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Industrial board in fight for funding
IDB director Don Alexander said the cut resulted in a lean year.

The Industrial Development Board has requested $250,000 from Warren County for fiscal year 2016-17, a full reinstatement after having its budget cut last year.
During last year’s budget discussions, IDB had its request of $250,000 reduced to $150,000 by county Budget and Finance Committee members after they questioned the organization’s financial needs.
IDB director Don Alexander said the cut resulted in a lean year.
“Knowing that budgets are tight, we at the Industrial Development Board have tried to be good stewards of the money that is entrusted with us,” Alexander said. “With the money we received from the county and with the money we received from the city, which was $40,000, we operated on about a 51 percent budget of what we requested.”
Lean times may continue. While the donation request was unanimously approved by county Economic and Agricultural Development Committee members Ron Lee, Gary Martin, Gary Prater and Tyrone Sparkman on Tuesday, Budget and Finance committee members Terry Bell, Carl E. Bouldin, Michael Martin and Diane Starkey unanimously pulled it from consideration two days later.
“If you go back four or five years ago, when we gave them $2.4 million, they were supposed to be self-sufficient,” said Michael Martin. “They weren’t supposed to come back to the court and ask for no more money, but it seems like they’ve been coming back every year wanting money. It seems somebody didn’t use the money wisely.”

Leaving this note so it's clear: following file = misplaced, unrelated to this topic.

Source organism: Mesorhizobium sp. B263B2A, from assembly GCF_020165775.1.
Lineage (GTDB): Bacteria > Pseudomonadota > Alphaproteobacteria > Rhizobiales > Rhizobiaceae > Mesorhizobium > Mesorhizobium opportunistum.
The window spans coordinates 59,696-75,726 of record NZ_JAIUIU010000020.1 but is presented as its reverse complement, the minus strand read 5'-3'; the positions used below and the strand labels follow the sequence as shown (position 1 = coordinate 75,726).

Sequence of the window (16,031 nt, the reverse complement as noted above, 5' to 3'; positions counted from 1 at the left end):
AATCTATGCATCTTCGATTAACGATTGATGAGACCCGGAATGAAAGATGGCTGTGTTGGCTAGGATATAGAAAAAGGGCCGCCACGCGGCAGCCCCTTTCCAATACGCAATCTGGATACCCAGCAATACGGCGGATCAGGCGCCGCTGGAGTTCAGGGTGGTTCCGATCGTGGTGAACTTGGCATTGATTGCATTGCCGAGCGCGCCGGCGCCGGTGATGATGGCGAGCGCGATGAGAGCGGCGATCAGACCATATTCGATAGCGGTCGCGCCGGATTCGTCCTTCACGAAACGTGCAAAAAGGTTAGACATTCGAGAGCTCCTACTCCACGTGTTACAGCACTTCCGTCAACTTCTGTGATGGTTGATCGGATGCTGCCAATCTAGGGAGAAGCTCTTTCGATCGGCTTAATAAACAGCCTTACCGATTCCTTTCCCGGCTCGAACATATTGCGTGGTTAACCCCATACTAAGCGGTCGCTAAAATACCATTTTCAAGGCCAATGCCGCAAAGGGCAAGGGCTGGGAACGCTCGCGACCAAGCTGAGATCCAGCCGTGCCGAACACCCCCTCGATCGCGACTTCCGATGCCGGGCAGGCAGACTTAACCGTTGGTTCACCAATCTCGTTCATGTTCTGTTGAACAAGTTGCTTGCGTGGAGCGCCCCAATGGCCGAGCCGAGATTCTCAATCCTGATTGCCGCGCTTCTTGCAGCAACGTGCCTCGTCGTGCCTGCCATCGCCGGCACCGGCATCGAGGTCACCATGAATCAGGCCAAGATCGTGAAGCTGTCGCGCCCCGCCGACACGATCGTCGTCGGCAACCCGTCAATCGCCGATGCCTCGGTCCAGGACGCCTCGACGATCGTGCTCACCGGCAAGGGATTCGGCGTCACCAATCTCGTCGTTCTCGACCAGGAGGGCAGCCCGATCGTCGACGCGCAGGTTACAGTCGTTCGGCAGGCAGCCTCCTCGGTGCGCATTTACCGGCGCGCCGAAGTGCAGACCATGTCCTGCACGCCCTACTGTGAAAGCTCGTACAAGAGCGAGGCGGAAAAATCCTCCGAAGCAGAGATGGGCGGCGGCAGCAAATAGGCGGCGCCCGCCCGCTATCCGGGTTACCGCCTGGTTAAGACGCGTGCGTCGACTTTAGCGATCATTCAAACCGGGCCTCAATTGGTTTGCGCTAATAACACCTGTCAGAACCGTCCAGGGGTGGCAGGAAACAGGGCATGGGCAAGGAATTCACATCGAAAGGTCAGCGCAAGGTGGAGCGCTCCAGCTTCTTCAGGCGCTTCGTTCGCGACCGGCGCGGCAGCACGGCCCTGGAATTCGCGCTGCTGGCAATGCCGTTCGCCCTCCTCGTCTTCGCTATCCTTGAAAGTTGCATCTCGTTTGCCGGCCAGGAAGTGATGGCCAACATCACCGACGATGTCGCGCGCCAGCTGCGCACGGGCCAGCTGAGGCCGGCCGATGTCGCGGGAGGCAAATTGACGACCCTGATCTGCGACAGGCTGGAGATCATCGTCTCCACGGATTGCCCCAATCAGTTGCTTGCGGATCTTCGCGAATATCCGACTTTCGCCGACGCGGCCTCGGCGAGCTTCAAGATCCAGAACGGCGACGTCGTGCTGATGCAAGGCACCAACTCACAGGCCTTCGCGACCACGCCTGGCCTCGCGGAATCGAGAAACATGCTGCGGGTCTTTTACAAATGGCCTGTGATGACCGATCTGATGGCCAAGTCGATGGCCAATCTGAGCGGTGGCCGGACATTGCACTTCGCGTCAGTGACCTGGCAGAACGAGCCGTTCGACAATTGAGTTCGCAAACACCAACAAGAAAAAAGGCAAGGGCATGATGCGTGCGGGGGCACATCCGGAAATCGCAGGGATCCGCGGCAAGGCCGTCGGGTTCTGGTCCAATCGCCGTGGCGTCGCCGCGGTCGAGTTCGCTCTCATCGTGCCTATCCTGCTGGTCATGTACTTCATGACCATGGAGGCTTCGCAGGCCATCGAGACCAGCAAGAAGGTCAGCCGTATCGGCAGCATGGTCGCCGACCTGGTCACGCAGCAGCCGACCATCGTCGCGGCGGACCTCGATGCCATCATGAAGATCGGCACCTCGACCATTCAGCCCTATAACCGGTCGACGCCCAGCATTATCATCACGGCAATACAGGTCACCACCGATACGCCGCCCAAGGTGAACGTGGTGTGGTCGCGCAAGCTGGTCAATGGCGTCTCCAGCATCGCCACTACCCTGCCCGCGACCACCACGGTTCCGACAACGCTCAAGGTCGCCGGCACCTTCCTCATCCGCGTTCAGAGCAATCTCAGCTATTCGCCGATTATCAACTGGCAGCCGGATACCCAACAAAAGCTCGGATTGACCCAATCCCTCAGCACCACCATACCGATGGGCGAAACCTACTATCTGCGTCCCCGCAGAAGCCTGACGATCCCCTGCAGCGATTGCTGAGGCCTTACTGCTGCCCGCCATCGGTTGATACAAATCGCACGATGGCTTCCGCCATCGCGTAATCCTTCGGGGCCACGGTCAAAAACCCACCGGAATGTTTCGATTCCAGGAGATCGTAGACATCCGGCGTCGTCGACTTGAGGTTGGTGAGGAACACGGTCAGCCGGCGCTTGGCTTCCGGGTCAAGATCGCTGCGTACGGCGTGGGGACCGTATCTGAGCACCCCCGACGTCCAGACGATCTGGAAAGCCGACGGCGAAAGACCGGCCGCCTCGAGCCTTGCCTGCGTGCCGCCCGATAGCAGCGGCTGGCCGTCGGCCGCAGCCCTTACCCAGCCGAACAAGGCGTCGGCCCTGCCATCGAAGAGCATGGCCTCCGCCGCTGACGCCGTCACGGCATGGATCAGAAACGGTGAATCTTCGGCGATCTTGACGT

Bell stated, “That’s exactly right.”
Martin said, “I make a motion we look at it when the budget is in and see what we can give them.”
During last year’s budget discussion, County Executive Herschel Wells said he had heard complaints from existing companies they couldn’t find enough people to fill the jobs they currently have available and they want the county to slow job creation.
“Right now, we don’t need to be attracting,” said Wells. “We’ve got more businesses than we have people to work. What they are telling me and board members is we need to put the brakes on a little bit.”
Alexander contends now is the time to create jobs.
“Right now times are good, but we’ve been here before,” said Alexander. “Now is the time to prepare for when the economy dips. We know, because we’ve lived through them, that the economy doesn’t always stay up.”
According to the proposed budget for fiscal year 2016-17, IDB is projecting total expenses of $1.77 million and total revenue of $1.78 million. Included in revenue is a proposed contribution of $125,000 from the city of McMinnville and the $250,000 requested from the county.